"This forum believes that the children of Manchester are the City's future and as such they should be regarded as its major asset.  We are committed to work tirelessly to ensure that all the public services in the city are providing the best public services to our children's futures and the resources needed should be regarded as a long term investment not just for our children but also for our communities and Manchester as a city.

This forum believes that the first stage of this investment begins at birth.  We believe that all children are equal and should be guaranteed equality of opportunity regardless of race, gender, disability or social economic status.   All public services should be inclusive not exclusive.  It is the view of the Forum what these criteria are currently being delivered through Manchester City Council's Sure Start Childrens Centres.

This Forum agrees that despite the City Council's finances, Manchester's Sure Start Childrens Centres should remain publicly funded and run as a public service which in our view  will ensure better quality standards and greater accountability with parents, users and our communities.

This Forum believes Manchester City Council should agree to holding a 3 month consultation involving representatives from the Friends of Manchester Sure Starts Forum and the Trade Unions to discuss in detail all the options regarding the financing and future of Manchester Sure Start Childrens Centres.  The outcome of that consultation shall be produced in a report with options for Manchester City Council to consider. 

In conclusion, until that process has been completed this Forum calls on Manchester City Council to suspend with immediate effect all outsourcing related work on its Sure Start Childrens Centres"   

As well as being thanked for attending the meeting Leese was given a tough time.  Under pressure he did appear to put on the table a '4th Option' of keeping the Sure Start Centres under Council control.  We will see. 

Monday, 11 April 2011

Which Manchester do you Mean?

I see David Cameron has been blessing our city with a visit again, and in addition to the totally unsurpring (but still outrageously hypocritical) attack on the City Council's cuts (see here), he brought up the idea of a Mayor again.

Now I'm not a great fan of elected mayors - smacks too much of politics by personality - but I'd be happy to go along with an elected Mayor of Manchester providing the following conditions were attached.

- It was for a Mayor of Greater Manchester, just as the Mayor of London is the Mayor of Greater London)
- It was combined with a democratically elected Assembly to provide conurbation-wide checks and balances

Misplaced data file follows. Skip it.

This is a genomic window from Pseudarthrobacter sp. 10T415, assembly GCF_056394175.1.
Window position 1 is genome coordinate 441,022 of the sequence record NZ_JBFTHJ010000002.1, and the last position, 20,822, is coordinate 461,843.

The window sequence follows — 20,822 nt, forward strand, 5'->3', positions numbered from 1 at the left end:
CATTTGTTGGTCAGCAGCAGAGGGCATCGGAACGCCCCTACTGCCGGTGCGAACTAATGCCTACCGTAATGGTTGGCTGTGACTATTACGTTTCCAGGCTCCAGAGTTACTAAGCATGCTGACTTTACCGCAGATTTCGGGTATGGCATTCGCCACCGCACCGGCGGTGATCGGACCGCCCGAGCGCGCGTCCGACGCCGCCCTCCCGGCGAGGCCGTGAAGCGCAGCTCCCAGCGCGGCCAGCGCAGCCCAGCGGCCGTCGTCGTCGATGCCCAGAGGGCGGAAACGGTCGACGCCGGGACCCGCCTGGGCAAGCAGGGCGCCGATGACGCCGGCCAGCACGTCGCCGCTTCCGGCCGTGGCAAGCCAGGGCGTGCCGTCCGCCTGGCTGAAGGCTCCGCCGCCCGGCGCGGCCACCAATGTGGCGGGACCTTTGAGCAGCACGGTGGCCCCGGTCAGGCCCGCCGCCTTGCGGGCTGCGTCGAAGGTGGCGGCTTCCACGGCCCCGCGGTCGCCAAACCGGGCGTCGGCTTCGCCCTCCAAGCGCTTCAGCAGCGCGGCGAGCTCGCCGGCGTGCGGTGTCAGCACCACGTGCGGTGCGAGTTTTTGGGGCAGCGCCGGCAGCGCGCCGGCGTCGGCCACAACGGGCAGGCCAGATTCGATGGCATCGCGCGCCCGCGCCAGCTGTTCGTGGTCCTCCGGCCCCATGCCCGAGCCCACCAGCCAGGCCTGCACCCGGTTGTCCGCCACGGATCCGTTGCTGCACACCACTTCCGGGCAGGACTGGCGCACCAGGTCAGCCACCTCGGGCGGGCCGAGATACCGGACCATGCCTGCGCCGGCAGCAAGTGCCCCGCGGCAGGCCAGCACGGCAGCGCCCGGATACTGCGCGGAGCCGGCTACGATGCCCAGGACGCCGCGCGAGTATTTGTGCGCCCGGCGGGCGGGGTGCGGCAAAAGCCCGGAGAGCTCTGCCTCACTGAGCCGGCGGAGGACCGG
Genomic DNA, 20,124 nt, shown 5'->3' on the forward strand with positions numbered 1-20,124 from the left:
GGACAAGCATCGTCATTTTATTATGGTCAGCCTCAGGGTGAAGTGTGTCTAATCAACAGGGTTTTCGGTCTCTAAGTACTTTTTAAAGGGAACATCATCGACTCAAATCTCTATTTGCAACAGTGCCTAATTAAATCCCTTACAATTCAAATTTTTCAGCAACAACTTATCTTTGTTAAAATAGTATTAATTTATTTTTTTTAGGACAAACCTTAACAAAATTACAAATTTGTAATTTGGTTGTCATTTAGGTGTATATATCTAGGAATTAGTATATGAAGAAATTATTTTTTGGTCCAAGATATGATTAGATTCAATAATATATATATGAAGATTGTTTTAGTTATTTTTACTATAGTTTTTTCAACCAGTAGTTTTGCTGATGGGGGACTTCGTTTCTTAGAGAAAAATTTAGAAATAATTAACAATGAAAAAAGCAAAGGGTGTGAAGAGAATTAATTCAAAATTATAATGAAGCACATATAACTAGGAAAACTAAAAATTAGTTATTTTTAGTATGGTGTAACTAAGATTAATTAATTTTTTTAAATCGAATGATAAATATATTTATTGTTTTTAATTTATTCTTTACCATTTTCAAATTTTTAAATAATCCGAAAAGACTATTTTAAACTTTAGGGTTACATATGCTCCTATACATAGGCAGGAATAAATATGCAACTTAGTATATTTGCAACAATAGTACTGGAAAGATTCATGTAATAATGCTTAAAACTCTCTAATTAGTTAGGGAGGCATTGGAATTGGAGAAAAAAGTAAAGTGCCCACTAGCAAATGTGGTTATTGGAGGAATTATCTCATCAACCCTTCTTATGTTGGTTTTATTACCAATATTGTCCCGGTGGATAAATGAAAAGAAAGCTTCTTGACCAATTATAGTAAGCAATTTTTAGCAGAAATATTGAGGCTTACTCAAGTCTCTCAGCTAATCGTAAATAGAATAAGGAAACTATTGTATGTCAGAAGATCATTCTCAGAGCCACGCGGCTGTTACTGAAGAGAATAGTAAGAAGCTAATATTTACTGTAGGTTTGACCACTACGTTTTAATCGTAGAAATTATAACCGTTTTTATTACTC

(I could add a third, namely that the Mayor was elected by Alternative Vote rather than First Past the Post - but that would almost certainly be the case anyway in line with other elected Mayors - surprised the 'No2AV campaign hasn't put a stop to it...)

Regarding the first condition - there is a lot of confusion and ambiguity around the word Manchester - how often do you hear in the national media of some dastardly crime committed in 'Manchester', only to find its actually somewhere like Salford or Rochdale?. Do Manchester United play their home games in Manchester?

On a range of policy areas from transport to policing to waste management (typical areas under responsibility of the Mayor in London), the appropriate level is Greater Manchester, not Manchester. The ten boroughs which make up the conurbation already co-operate in these areas; there was of course a Greater Manchester Council until the Tories abolished it.

And yet somehow when Cameron states how much Manchester needs a Mayor it's just this troublesome Labour City he's on about, not Tory Trafford or Lib Dem Stockport.

The second condition (the Assembly) again reflects the London situation; as far as I'm aware Londoners are reasonably happy with the set-up (I'm not aware of any plans to abolish the Assembly). Maybe one reason for that is that it's the only legislative body within England which uses a genuinely fair electoral system.

A similar body in Greater Manchester would be a breath of fresh air amongst the one-Party states which make up most of Greater Manchester's council chambers.

Sunday, 13 March 2011

Referendum Revisited (It's a definite Yes)

When the AV (Alternative Vote) Referendum was announced last summer, I wrote a piece about it which was highly critical (and pessimistic) - see here . Re-reading it today, I felt it needed an update, as my views on the subject have gradually changed in the intervening months.

I still take the view that AV versus First-Past-the-Post is a pretty poor choice. Caroline Lucas did her best to get a wider choice of systems on the ballot paper, but with not a single Lib Dem supporting her (so much for their commitment to proportional representation) she couldn't get very far. However with respect to the referendum with which we are now stuck, I have become increasingly convinced by the following: